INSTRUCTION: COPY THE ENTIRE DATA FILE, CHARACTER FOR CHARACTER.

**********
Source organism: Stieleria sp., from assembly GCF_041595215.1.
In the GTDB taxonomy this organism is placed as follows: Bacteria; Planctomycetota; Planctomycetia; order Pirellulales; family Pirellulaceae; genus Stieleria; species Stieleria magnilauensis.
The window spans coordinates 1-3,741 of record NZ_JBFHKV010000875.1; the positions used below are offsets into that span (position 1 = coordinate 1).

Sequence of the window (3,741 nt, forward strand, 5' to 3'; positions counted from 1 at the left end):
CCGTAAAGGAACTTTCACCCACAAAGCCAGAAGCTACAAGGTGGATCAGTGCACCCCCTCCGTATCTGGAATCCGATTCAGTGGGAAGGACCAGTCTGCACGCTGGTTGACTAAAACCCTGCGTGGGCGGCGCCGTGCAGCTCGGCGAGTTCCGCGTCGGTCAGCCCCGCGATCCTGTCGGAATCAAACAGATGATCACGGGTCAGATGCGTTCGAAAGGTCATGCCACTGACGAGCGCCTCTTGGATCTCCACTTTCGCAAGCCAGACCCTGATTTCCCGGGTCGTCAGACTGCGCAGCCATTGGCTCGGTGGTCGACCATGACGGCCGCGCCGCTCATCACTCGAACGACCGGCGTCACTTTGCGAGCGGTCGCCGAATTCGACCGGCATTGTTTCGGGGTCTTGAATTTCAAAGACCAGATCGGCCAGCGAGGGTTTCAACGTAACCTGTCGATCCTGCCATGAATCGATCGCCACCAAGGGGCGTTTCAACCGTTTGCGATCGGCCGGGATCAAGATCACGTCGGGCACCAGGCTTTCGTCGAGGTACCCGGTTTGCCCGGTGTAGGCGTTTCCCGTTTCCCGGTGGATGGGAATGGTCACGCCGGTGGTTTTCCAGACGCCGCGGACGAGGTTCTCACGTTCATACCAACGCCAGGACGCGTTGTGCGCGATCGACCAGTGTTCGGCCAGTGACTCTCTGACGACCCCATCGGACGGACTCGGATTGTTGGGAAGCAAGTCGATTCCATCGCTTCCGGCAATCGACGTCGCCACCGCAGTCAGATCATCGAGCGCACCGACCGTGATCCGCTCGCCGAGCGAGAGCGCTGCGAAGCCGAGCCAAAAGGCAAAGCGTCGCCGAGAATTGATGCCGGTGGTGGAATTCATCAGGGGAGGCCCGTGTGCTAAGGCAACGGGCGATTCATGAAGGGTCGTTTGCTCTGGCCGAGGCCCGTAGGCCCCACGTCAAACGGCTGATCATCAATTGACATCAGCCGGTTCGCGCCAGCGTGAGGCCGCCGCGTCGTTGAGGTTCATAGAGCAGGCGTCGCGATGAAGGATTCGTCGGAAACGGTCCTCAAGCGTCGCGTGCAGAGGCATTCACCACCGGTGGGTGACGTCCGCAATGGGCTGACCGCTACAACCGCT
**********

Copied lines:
Source organism: Stieleria sp., from assembly GCF_041595215.1.
In the GTDB taxonomy this organism is placed as follows: Bacteria; Planctomycetota; Planctomycetia; order Pirellulales; family Pirellulaceae; genus Stieleria; species Stieleria magnilauensis.
The window spans coordinates 1-3,741 of record NZ_JBFHKV010000875.1; the positions used below are offsets into that span (position 1 = coordinate 1).

Sequence of the window (3,741 nt, forward strand, 5' to 3'; positions counted from 1 at the left end):
CCGTAAAGGAACTTTCACCCACAAAGCCAGAAGCTACAAGGTGGATCAGTGCACCCCCTCCGTATCTGGAATCCGATTCAGTGGGAAGGACCAGTCTGCACGCTGGTTGACTAAAACCCTGCGTGGGCGGCGCCGTGCAGCTCGGCGAGTTCCGCGTCGGTCAGCCCCGCGATCCTGTCGGAATCAAACAGATGATCACGGGTCAGATGCGTTCGAAAGGTCATGCCACTGACGAGCGCCTCTTGGATCTCCACTTTCGCAAGCCAGACCCTGATTTCCCGGGTCGTCAGACTGCGCAGCCATTGGCTCGGTGGTCGACCATGACGGCCGCGCCGCTCATCACTCGAACGACCGGCGTCACTTTGCGAGCGGTCGCCGAATTCGACCGGCATTGTTTCGGGGTCTTGAATTTCAAAGACCAGATCGGCCAGCGAGGGTTTCAACGTAACCTGTCGATCCTGCCATGAATCGATCGCCACCAAGGGGCGTTTCAACCGTTTGCGATCGGCCGGGATCAAGATCACGTCGGGCACCAGGCTTTCGTCGAGGTACCCGGTTTGCCCGGTGTAGGCGTTTCCCGTTTCCCGGTGGATGGGAATGGTCACGCCGGTGGTTTTCCAGACGCCGCGGACGAGGTTCTCACGTTCATACCAACGCCAGGACGCGTTGTGCGCGATCGACCAGTGTTCGGCCAGTGACTCTCTGACGACCCCATCGGACGGACTCGGATTGTTGGGAAGCAAGTCGATTCCATCGCTTCCGGCAATCGACGTCGCCACCGCAGTCAGATCATCGAGCGCACCGACCGTGATCCGCTCGCCGAGCGAGAGCGCTGCGAAGCCGAGCCAAAAGGCAAAGCGTCGCCGAGAATTGATGCCGGTGGTGGAATTCATCAGGGGAGGCCCGTGTGCTAAGGCAACGGGCGATTCATGAAGGGTCGTTTGCTCTGGCCGAGGCCCGTAGGCCCCACGTCAAACGGCTGATCATCAATTGACATCAGCCGGTTCGCGCCAGCGTGAGGCCGCCGCGTCGTTGAGGTTCATAGAGCAGGCGTCGCGATGAAGGATTCGTCGGAAACGGTCCTCAAGCGTCGCGTGCAGAGGCATTCACCACCGGTGGGTGACGTCCGCAATGGGCTGACCGCTACAACCGCT